Below is the coursework required to minor in environmental studies. For an overview of this program, see Sociology and Anthropology Degrees.
|BIO 1300 Introduction to Environmental Science
|SOC 2530 Population and Environment
|Take at least two courses from:
|Electives: at least two courses from:
|Select from the following (that are not already taken):
This course reviews the origin and development of culture in preliterate human societies. It focuses on the major social institutions of family, economics, political organization, and religion.
(Normally offered each semester.)
This course examines the relationships between economic and environmental forces in pre-industrial societies. Many contemporary pre-industrial societies are still struggling with issues centering around Communism and Capitalism. This course will trace some of those issues to their origin and point out potential scenarios for contemporary non-Western societies. African, Latin American, and Polynesian cultures will be the focus of this course.
Prerequisite(s): ANTHR 1150 Cultural Anthropology or permission of the instructor.
An introduction to environmental science and scientific methodology using the environment as the system of study. The goals are to help the student develop a better understanding of the environment, gain insight into human-caused problems found in nature, explore the relationships of humanity with the environment, and provide practical experience in performing scientific measurements and experiments.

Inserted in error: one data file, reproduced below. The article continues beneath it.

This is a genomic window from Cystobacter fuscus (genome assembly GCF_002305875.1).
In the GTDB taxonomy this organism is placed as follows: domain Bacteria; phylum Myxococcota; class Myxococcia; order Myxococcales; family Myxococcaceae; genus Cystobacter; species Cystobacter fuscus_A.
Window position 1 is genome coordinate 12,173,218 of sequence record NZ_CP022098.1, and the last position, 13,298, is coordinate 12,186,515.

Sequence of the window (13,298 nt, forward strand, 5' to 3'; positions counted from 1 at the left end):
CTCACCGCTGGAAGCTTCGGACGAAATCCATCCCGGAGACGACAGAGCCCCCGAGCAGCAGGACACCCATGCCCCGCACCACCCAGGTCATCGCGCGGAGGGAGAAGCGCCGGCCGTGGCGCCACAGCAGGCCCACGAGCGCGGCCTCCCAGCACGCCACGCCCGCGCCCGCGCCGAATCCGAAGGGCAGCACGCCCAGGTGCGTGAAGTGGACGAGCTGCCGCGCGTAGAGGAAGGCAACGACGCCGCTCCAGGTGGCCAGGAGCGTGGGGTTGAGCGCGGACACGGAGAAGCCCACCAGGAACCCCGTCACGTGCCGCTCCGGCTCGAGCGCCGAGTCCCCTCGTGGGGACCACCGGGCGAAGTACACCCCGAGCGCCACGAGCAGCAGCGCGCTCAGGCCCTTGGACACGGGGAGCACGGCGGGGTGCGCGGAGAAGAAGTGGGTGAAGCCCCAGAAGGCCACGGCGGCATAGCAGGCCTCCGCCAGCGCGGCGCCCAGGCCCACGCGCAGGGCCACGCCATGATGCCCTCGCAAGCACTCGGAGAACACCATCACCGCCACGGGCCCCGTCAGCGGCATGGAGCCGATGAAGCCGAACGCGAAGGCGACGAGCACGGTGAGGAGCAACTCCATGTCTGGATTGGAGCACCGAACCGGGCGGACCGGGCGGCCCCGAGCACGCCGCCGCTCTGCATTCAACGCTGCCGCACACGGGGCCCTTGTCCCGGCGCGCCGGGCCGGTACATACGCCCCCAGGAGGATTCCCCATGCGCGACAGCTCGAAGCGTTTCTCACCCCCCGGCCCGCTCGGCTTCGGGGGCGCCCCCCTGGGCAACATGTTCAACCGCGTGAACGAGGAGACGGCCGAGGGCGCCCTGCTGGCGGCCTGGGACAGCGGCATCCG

Three lectures per week.
One 3-hour lab per week.
Does not count toward a biology major.
A course devoted to exploring issues related to biological diversity, including how biodiversity is measured, where it is found, its value, threats to it, and measure taken at the population and species level to conserve it. The course includes examining links between conservation and economics, law, and the social sciences. Case studies and discussions of local and global topics will encourage students to understand the varied threats to global biodiversity and the principles necessary to overcome them.
Three lectures/discussions per week.
One 3-hour lab per week.
Prerequisite(s): BIO 1400FYW Introduction to Biological Inquiry, BIO 2200 Genetics and Cell Biology and BIO 2300 Ecology and Evolution and sophomore standing or instructor permission.
(Normally offered alternate springs.)
Note: Environmental Studies Minors are encouraged to register; please contact the instructor.
This course allows students to investigate resource scarcity, the energy problem, and alternatives for the future. Emphasis is placed on benefits and costs of environmental preservation and the contribution that the economics discipline makes toward the solution of environmental problems. Selected current problems are integrated throughout the course.
Prerequisite(s): Grade of "C-" or better in ECON 1540 Microeconomic Principles or permission of the instructor.
Each course in the Topics in World Literature group will study a selection of literary works that engage the chosen topic--texts of different genres, from historical eras, and from different cultural traditions. The selected readings will present both abstract principles involved in the topic and its immediate, lived realities.